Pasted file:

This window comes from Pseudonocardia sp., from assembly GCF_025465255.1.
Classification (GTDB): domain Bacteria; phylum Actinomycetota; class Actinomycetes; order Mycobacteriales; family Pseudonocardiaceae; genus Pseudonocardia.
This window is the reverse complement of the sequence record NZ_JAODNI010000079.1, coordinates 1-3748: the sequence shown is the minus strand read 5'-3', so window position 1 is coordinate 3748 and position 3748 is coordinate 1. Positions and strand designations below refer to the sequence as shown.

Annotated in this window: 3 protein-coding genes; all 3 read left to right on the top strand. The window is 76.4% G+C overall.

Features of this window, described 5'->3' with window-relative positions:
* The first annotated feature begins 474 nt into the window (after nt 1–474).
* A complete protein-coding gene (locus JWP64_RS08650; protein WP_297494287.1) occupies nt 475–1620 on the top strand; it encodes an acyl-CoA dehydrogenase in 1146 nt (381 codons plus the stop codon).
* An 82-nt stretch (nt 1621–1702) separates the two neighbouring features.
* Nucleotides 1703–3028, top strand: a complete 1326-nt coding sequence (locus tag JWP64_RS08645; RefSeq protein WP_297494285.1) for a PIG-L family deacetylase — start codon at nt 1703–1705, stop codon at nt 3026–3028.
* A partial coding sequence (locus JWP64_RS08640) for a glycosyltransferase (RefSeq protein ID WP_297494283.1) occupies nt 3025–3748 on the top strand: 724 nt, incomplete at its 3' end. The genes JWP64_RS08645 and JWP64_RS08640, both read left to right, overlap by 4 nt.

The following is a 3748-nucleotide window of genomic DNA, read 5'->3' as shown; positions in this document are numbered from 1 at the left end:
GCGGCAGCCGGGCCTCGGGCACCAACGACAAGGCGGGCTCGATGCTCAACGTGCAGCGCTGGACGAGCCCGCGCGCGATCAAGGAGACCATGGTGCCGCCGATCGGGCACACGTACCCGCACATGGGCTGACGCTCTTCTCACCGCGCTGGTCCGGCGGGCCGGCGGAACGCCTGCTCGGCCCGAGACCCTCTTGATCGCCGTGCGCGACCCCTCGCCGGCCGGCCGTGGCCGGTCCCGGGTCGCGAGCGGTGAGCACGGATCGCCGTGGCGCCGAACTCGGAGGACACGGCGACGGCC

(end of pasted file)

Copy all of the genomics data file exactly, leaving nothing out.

This window comes from Pseudonocardia sp., from assembly GCF_025465255.1.
Classification (GTDB): domain Bacteria; phylum Actinomycetota; class Actinomycetes; order Mycobacteriales; family Pseudonocardiaceae; genus Pseudonocardia.
This window is the reverse complement of the sequence record NZ_JAODNI010000079.1, coordinates 1-3748: the sequence shown is the minus strand read 5'-3', so window position 1 is coordinate 3748 and position 3748 is coordinate 1. Positions and strand designations below refer to the sequence as shown.

Annotated in this window: 3 protein-coding genes; all 3 read left to right on the top strand. The window is 76.4% G+C overall.

Features of this window, described 5'->3' with window-relative positions:
* The first annotated feature begins 474 nt into the window (after nt 1–474).
* A complete protein-coding gene (locus JWP64_RS08650; protein WP_297494287.1) occupies nt 475–1620 on the top strand; it encodes an acyl-CoA dehydrogenase in 1146 nt (381 codons plus the stop codon).
* An 82-nt stretch (nt 1621–1702) separates the two neighbouring features.
* Nucleotides 1703–3028, top strand: a complete 1326-nt coding sequence (locus tag JWP64_RS08645; RefSeq protein WP_297494285.1) for a PIG-L family deacetylase — start codon at nt 1703–1705, stop codon at nt 3026–3028.
* A partial coding sequence (locus JWP64_RS08640) for a glycosyltransferase (RefSeq protein ID WP_297494283.1) occupies nt 3025–3748 on the top strand: 724 nt, incomplete at its 3' end. The genes JWP64_RS08645 and JWP64_RS08640, both read left to right, overlap by 4 nt.

The following is a 3748-nucleotide window of genomic DNA, read 5'->3' as shown; positions in this document are numbered from 1 at the left end:
GCGGCAGCCGGGCCTCGGGCACCAACGACAAGGCGGGCTCGATGCTCAACGTGCAGCGCTGGACGAGCCCGCGCGCGATCAAGGAGACCATGGTGCCGCCGATCGGGCACACGTACCCGCACATGGGCTGACGCTCTTCTCACCGCGCTGGTCCGGCGGGCCGGCGGAACGCCTGCTCGGCCCGAGACCCTCTTGATCGCCGTGCGCGACCCCTCGCCGGCCGGCCGTGGCCGGTCCCGGGTCGCGAGCGGTGAGCACGGATCGCCGTGGCGCCGAACTCGGAGGACACGGCGACGGCC